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The Green Benefits Of Having A Rain Barrel

July 27, 2015 by
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Most of Canada has never experienced a water shortage, which usually affect areas that experience extreme temperatures. Ontario alone has a large portion of the fresh water available in the world, so rain barrels aren’t broadly considered for home use, unlike other parts of the world where fresh water is scarce.

Green Benefits Of Rain Barrel

Even if you don’t live in a parched area of the world, there are still important reasons for considering a rain barrel for your home, even it’s not the most decorative addition to your home.

Reducing the stress on water systems

Cities that have high levels of precipitation rely on a robust drainage system, but the truth is the infrastructure may not always be there.

When the amount of water is manageable, excess water is collected and delivered to the appropriate facility, otherwise the risk of flood is imminent. Flooding causes damage to buildings and can lead to unsanitary living conditions. Installing a rain barrel will hold back the amount of water entering the watershed, every time it rains.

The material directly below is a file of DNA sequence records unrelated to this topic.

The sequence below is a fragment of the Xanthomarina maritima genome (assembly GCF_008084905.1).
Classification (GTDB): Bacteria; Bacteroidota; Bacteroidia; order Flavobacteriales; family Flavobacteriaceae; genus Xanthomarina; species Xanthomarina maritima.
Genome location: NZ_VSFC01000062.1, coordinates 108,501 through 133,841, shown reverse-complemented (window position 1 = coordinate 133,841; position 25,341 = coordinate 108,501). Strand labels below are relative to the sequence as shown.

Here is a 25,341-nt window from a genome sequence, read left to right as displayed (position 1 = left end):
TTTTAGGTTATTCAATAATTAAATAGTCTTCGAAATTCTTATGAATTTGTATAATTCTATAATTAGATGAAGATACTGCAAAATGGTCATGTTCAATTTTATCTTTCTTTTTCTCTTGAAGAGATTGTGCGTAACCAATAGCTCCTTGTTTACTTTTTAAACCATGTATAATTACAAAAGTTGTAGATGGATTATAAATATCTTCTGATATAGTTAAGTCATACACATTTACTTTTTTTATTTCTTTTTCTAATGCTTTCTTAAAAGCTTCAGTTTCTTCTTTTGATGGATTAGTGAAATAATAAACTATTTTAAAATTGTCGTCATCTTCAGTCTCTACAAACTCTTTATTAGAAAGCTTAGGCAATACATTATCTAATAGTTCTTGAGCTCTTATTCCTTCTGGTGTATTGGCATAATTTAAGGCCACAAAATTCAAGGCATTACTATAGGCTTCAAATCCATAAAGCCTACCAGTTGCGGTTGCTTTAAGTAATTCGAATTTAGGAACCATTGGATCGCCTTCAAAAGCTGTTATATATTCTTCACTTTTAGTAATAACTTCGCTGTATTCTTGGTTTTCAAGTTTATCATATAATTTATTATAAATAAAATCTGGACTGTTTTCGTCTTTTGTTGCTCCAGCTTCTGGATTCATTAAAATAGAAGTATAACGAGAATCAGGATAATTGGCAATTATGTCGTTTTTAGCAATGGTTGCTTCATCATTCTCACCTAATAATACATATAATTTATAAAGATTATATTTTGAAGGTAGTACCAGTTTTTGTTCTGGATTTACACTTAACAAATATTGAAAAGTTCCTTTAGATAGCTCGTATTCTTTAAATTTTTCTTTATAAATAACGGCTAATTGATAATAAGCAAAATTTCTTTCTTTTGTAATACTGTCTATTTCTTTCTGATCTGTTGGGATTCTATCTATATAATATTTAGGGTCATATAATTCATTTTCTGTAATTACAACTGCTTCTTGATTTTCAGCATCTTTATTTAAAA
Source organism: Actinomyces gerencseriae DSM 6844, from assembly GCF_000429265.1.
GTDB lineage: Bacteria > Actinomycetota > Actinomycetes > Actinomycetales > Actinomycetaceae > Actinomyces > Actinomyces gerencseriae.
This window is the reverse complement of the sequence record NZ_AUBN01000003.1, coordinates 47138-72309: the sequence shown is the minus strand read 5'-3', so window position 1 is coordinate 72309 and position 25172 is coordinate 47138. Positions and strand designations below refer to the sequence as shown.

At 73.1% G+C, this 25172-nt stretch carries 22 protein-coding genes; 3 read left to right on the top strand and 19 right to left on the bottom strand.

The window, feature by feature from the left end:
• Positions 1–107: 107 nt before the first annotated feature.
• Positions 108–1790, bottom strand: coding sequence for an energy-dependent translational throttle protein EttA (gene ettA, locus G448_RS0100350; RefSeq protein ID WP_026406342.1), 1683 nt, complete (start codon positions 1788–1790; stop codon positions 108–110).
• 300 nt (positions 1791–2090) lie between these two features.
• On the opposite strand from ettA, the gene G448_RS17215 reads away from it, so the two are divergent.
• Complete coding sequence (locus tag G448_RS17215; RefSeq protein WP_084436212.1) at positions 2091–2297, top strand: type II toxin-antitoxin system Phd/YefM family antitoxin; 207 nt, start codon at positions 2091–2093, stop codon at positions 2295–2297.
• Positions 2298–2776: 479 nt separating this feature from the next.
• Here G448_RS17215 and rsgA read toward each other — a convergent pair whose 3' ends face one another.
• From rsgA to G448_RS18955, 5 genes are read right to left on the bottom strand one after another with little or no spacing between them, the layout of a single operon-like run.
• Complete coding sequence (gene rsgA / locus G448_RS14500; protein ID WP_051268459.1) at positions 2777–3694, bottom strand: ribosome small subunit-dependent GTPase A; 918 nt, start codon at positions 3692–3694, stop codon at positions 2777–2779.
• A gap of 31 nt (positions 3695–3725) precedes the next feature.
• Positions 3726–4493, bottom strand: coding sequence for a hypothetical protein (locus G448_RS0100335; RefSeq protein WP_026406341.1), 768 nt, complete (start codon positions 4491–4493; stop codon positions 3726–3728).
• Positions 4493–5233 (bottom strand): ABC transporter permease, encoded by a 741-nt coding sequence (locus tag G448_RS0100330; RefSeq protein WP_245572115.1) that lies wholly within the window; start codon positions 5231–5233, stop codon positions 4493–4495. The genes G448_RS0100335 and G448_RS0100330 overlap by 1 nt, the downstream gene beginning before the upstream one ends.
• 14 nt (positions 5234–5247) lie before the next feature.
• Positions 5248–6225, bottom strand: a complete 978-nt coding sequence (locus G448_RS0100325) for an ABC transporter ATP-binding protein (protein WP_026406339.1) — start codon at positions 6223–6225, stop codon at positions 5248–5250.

Using water directly

Water goes through a cycle of collection, processing, and delivery. When it rains, the water travels to a treatment plant where it’s cleaned and ready for consumption.

By using a rain barrel, you can save the water for use later on. For example, you don’t have to use drinkable water on the lawn – instead you can just use regular rainwater to keep your grass green. Less energy is used this way, and you’ll be increasing the amount of plants in your city by cultivating a thriving garden.

Watersheds need protection

Some rain water flows down the storm drain while others go into streams and rivers. While water is necessary for nature, it can have a detrimental effect as well. Runoff water collects all sort of particles, both natural and artificial. Pollutants such as fertilizers, pesticides, road salt, paint from buildings, automotive fluids, and others can find their way into these streams and rivers, which are bad for wildlife and plants.

Excess water can also lead to erosion of rivers banks, and too much structural change can destroy the pathway of the water, isolating certain parts of the watershed so that it dries up. During other parts of a dry season, having your own water source when water isn’t as plentiful puts less stress on natural bodies of water.

For more information on the benefits of going green, be sure to visit the Green City Plumber blog each week for new tips and tricks!

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